Zaha departed to join the Red Devils three years later but soon returned to the Crystal Palace on loan before making an indefinite return in 2015.
Zaha’s “enlightening” performance
Former Captain of the Crystal Palace Shaun Derry says that seeing Wilfried Zaha’s game for the first time was an “enlightening” experience. Zaha joined the Palace in 2004 at the age of 12 and rose through the youth system to debut as a 17-year-old on March 27, 2010. Zaha departed to join the Red Devils three years later but soon returned to the Crystal Palace on loan before making an indefinite return in 2015. Since then, he has played over 350 first matches for Selhurst Park and remains a vital part of Roy Hodgson’s squad. But former Northern Ireland midfielder Derry remembers when the 27-year-old was an unknown talent. “The first team and scholars to share the site, and we always saw Wilf watching the sessions and watching how our players behave themselves.”
The “quiet” child
“I remember watching one of his previous training sessions and seeing this young boy who played football the way I had never seen playing football before. Something very raw was happening on the training field, something of the streets. Like a 30-year-old who has been in the game for 14 years, this was a new phenomenon for me. “Being the captain of a team that was plunged into a potential lag amid falling into the administration, seeing this young guy playing a game with absolute freedom, was instructive to me.” Director of the Palace Academy Gary Issott knew Zaha since he first joined the youth system and said that he was a quiet child. He would come, do his job and not be a problem,” he said.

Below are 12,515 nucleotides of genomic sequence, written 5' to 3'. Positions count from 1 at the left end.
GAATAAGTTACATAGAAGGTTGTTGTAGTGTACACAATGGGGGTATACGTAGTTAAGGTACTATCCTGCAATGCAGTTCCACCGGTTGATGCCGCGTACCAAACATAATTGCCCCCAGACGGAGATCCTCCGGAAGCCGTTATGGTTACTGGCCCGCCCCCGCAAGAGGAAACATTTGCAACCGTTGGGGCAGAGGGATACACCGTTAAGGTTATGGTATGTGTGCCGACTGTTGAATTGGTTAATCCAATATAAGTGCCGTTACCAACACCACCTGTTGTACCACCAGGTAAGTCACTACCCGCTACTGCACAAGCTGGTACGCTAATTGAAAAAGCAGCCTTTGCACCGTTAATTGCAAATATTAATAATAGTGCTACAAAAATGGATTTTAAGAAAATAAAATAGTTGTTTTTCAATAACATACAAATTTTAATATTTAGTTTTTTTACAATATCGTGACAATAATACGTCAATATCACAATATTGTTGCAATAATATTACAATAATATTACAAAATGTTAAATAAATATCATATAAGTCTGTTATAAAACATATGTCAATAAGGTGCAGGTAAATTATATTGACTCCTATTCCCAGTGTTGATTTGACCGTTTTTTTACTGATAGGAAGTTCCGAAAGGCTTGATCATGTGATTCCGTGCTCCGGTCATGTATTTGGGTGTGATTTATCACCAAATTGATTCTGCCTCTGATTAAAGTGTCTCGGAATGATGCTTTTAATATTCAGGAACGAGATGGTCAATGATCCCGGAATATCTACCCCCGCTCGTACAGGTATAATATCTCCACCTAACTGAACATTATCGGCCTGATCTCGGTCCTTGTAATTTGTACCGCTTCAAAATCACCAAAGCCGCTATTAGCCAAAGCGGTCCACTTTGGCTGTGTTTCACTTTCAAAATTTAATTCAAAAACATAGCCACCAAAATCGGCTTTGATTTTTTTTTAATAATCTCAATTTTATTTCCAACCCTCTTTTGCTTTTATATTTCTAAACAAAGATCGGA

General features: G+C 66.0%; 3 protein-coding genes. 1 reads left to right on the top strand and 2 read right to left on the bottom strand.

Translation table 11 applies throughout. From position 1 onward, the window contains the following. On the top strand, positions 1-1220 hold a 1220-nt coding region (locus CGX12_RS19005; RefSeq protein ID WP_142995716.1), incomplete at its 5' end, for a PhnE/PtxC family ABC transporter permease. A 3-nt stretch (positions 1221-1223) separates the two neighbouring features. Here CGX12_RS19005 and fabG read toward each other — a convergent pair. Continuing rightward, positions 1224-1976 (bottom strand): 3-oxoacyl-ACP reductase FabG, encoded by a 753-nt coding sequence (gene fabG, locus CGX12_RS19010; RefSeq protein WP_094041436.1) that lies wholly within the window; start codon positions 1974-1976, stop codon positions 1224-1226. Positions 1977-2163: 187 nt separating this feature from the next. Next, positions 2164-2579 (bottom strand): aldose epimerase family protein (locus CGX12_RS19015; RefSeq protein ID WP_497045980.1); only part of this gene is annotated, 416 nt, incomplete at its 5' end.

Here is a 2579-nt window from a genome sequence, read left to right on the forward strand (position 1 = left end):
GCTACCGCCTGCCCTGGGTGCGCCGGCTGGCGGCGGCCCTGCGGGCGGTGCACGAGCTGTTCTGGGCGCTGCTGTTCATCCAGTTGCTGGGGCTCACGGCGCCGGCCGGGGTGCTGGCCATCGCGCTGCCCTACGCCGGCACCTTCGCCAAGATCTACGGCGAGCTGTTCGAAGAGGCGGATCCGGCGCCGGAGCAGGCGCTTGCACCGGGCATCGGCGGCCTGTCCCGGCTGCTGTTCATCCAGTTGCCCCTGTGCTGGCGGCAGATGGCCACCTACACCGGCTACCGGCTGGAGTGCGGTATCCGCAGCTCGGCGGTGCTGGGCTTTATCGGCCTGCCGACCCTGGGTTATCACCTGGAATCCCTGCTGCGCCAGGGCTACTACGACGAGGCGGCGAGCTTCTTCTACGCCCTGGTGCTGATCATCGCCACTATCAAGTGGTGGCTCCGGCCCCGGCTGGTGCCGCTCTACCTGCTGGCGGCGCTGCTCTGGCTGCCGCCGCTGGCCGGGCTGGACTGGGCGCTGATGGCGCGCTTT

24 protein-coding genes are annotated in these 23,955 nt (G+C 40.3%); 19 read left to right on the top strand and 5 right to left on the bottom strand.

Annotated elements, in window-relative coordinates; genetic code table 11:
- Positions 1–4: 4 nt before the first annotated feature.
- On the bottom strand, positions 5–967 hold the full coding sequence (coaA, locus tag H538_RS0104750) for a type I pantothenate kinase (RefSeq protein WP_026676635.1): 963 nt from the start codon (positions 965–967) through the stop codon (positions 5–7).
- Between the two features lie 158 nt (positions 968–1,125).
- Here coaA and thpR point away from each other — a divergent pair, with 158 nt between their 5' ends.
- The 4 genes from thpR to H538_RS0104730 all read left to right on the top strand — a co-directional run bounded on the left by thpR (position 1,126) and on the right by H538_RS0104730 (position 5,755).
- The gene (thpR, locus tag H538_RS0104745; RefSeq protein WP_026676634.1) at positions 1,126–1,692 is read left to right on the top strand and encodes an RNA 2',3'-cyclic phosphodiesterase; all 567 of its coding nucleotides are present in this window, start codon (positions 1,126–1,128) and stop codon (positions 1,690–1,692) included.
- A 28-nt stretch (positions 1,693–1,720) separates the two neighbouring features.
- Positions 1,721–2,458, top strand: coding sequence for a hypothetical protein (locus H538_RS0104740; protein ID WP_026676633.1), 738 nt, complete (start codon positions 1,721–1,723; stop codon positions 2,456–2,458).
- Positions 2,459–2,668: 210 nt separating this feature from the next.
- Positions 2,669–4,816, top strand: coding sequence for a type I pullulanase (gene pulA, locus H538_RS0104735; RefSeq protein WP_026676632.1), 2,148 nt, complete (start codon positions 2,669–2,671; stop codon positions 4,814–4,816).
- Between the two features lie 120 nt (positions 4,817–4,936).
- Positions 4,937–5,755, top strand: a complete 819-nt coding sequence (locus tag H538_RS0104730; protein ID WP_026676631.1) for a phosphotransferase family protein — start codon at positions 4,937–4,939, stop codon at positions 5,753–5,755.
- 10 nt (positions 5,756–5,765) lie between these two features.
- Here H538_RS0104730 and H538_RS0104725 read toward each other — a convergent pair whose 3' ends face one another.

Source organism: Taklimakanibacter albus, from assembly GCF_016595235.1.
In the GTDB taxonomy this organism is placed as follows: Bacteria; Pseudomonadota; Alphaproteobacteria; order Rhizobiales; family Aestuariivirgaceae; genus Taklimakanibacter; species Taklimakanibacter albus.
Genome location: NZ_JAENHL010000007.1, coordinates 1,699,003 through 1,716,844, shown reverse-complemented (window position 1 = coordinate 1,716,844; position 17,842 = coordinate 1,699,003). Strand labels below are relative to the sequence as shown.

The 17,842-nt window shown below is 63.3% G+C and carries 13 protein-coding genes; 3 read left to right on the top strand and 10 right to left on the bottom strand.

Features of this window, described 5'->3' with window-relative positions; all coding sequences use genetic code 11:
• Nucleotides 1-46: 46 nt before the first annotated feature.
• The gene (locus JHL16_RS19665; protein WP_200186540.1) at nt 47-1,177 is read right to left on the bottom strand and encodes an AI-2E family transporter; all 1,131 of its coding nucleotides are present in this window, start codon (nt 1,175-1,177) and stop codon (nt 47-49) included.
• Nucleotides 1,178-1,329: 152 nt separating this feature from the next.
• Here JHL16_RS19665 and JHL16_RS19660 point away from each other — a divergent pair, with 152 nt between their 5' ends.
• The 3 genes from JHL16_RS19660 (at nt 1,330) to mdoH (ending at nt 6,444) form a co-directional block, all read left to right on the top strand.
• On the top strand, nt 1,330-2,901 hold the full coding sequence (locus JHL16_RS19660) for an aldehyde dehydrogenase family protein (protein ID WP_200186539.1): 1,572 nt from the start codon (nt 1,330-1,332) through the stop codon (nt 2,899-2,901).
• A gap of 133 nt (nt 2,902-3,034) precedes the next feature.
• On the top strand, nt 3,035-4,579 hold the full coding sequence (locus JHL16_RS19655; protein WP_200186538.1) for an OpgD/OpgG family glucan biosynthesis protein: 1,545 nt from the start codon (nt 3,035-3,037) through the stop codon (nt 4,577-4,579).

Top five in the group
“He was a good footballer and a top player, one of the top five in the collective. But he was not the one who, as a 16-year-old, played Under-18s, which many players did and continue to do as early developers.” The first three “For four months, he got used to full-time training and professionalism of everything and did not play as he would like in Under-18s.” He added: “Steve Bould made me a comment about Wilf when he took on the Arsenal youth team. So did Gary Brazil, who was an experienced trainer at Fulham. They said how many problems he caused them, how handful he was that day, and how difficult it was for him to play against.
“Outside of our club, there were more and more people against whom we played, and he made a mark. People will think that this is a common thing, it is not. Only time after time, people comment on special players in your team.”